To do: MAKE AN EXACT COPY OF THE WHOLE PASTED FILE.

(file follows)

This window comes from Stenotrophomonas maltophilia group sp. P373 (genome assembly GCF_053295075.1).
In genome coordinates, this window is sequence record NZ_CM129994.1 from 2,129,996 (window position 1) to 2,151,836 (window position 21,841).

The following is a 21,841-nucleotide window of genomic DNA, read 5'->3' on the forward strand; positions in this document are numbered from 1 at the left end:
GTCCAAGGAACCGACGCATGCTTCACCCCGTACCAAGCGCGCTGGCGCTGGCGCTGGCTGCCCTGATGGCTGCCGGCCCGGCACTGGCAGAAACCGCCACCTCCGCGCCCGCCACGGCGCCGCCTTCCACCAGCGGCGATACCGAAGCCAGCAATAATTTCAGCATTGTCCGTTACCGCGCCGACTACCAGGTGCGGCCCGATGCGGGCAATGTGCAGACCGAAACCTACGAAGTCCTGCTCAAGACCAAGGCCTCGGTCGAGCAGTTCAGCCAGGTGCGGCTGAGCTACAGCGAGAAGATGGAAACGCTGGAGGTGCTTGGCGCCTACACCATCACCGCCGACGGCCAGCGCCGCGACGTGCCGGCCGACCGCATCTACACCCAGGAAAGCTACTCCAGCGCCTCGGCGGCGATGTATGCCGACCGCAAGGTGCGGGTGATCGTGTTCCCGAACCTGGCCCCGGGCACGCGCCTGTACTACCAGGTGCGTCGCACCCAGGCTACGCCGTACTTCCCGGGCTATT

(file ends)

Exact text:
This window comes from Stenotrophomonas maltophilia group sp. P373 (genome assembly GCF_053295075.1).
In genome coordinates, this window is sequence record NZ_CM129994.1 from 2,129,996 (window position 1) to 2,151,836 (window position 21,841).

The following is a 21,841-nucleotide window of genomic DNA, read 5'->3' on the forward strand; positions in this document are numbered from 1 at the left end:
GTCCAAGGAACCGACGCATGCTTCACCCCGTACCAAGCGCGCTGGCGCTGGCGCTGGCTGCCCTGATGGCTGCCGGCCCGGCACTGGCAGAAACCGCCACCTCCGCGCCCGCCACGGCGCCGCCTTCCACCAGCGGCGATACCGAAGCCAGCAATAATTTCAGCATTGTCCGTTACCGCGCCGACTACCAGGTGCGGCCCGATGCGGGCAATGTGCAGACCGAAACCTACGAAGTCCTGCTCAAGACCAAGGCCTCGGTCGAGCAGTTCAGCCAGGTGCGGCTGAGCTACAGCGAGAAGATGGAAACGCTGGAGGTGCTTGGCGCCTACACCATCACCGCCGACGGCCAGCGCCGCGACGTGCCGGCCGACCGCATCTACACCCAGGAAAGCTACTCCAGCGCCTCGGCGGCGATGTATGCCGACCGCAAGGTGCGGGTGATCGTGTTCCCGAACCTGGCCCCGGGCACGCGCCTGTACTACCAGGTGCGTCGCACCCAGGCTACGCCGTACTTCCCGGGCTATT